Hobart’s seagulls get fat from too many hot chips

MARK COLVIN: It’s not just humans who suffer through eating junk food, like takeaway chips. It seems that fat seagulls in Hobart are also demonstrating the dangers of eating poorly. Add to that high levels of seagull cholesterol, and you’ve got a weighty problem with environmental consequences.

Tim Jeanes reports.

(Sound of Neil Diamond, ‘Skybird’: “Skybird, make your sail. And every heart will know of the tale.”)

TIM JEANES: Move over Jonathon Livingstone, it seems Jonathon Goodliving Seagull is the new type of seabird to hit town, specifically Hobart town, where a ready diet of chips and other human delicacies from the local tip is turning them into flying fatties.

Ornithologist Heidi Auman has compared the Hobart birds with those on Bass Strait islands which feed on a natural diet of insects, crustaceans and berries.

She says like humans, the end result is a good advertisement for a more natural diet.

HEIDI AUMAN: I’m really starting to get some interesting results back right now. These birds here in Hobart have higher cholesterol and higher glucose in their blood than my control birds from the Flinders Island group. And these birds here are significantly heavier.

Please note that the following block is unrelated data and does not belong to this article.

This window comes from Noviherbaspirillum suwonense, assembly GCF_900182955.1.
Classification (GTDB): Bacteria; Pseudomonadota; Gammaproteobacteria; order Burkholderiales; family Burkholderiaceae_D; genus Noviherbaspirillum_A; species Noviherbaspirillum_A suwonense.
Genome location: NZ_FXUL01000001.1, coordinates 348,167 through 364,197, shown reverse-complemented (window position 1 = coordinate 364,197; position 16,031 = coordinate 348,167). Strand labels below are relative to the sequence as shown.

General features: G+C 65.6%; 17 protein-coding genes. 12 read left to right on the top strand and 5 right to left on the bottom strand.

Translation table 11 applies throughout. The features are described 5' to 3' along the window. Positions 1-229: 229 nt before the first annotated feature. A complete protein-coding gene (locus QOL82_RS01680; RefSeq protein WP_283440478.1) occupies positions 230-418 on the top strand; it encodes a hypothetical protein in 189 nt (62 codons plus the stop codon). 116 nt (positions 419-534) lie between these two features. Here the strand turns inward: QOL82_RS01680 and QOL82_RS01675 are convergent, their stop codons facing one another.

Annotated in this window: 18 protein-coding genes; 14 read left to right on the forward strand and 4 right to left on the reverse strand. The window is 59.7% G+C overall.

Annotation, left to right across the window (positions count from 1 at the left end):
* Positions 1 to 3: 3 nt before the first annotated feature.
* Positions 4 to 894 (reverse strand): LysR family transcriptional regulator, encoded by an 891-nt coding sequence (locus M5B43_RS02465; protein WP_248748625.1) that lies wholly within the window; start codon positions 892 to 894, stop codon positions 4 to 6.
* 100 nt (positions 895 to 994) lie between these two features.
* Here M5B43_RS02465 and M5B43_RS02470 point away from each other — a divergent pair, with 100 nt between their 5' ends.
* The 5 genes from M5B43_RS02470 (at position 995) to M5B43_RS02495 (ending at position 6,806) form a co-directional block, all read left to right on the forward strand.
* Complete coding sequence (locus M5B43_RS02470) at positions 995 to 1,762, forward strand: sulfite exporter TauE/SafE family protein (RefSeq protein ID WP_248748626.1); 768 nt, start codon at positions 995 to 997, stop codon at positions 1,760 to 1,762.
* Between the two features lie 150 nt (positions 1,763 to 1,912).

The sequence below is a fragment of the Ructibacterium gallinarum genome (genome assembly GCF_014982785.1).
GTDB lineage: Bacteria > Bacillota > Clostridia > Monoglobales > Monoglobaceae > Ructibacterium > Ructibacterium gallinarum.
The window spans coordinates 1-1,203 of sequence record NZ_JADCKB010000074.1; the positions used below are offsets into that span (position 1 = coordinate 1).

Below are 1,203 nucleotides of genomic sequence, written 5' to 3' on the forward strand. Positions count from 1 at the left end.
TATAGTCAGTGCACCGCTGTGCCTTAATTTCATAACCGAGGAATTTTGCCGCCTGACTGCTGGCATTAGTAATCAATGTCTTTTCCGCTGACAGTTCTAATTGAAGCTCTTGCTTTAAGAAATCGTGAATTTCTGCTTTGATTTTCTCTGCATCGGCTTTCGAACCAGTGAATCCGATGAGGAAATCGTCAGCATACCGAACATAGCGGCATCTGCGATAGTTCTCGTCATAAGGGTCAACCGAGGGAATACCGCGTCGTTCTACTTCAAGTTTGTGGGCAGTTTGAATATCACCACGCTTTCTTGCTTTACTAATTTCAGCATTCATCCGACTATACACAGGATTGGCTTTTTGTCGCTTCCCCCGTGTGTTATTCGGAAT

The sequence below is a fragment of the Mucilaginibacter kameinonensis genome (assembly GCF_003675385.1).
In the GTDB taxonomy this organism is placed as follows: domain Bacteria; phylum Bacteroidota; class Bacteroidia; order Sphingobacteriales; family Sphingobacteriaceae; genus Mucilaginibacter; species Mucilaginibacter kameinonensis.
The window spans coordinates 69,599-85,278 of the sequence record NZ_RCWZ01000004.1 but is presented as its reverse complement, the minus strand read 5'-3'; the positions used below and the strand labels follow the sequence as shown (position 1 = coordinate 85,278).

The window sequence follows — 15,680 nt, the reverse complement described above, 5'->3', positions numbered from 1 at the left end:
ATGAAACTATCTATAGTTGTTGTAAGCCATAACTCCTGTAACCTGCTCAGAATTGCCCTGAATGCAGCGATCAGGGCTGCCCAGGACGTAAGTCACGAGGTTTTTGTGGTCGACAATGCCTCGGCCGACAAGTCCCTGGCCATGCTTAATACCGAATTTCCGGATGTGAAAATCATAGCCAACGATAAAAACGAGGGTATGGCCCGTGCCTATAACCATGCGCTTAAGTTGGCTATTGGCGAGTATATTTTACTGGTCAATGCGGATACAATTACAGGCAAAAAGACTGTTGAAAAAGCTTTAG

And what I mean by that is structurally they’re exactly the same size – head to bill, the bill measurements, the keel measurements. They’re exactly the same size structurally. But these birds are heavier, they’re fatter.

TIM JEANES: With a diet like this, it’s not hard to see why.

HEIDI AUMAN: The foods that I do know they’re eating, and I know this because they regurgitate on me as I’m taking blood samples, tend to be a lot of meat products like mince and cooked chicken, dog food and cat food, sometimes they’re still in the little shape of fish for the cat food, and casserole and things of that nature, and a lot of chips.

(Sound of seagulls squawking)

TIM JEANES: Down at Hobart’s waterfront this afternoon and chips from holidaymakers were on the lunch menu for the local gulls.

Heidi Auman says feeding the seagulls may be an Australian past time that needs a rethink.

HEIDI AUMAN: They think they’re doing the birds a favour, but they’re really not. This is not part of the gulls’ natural fare. The silver gulls here are laying more eggs than they would in the control sites that are clean, however the quality of these eggs is probably not as high.

They’re getting the fats and the proteins they need from their tip and human-fed diet, but it doesn’t necessarily mean a healthier chick, and they probably don’t fledge as many chicks.

MARK COLVIN: Ornithologist Heidi Auman ending that report from Tim Jeanes.

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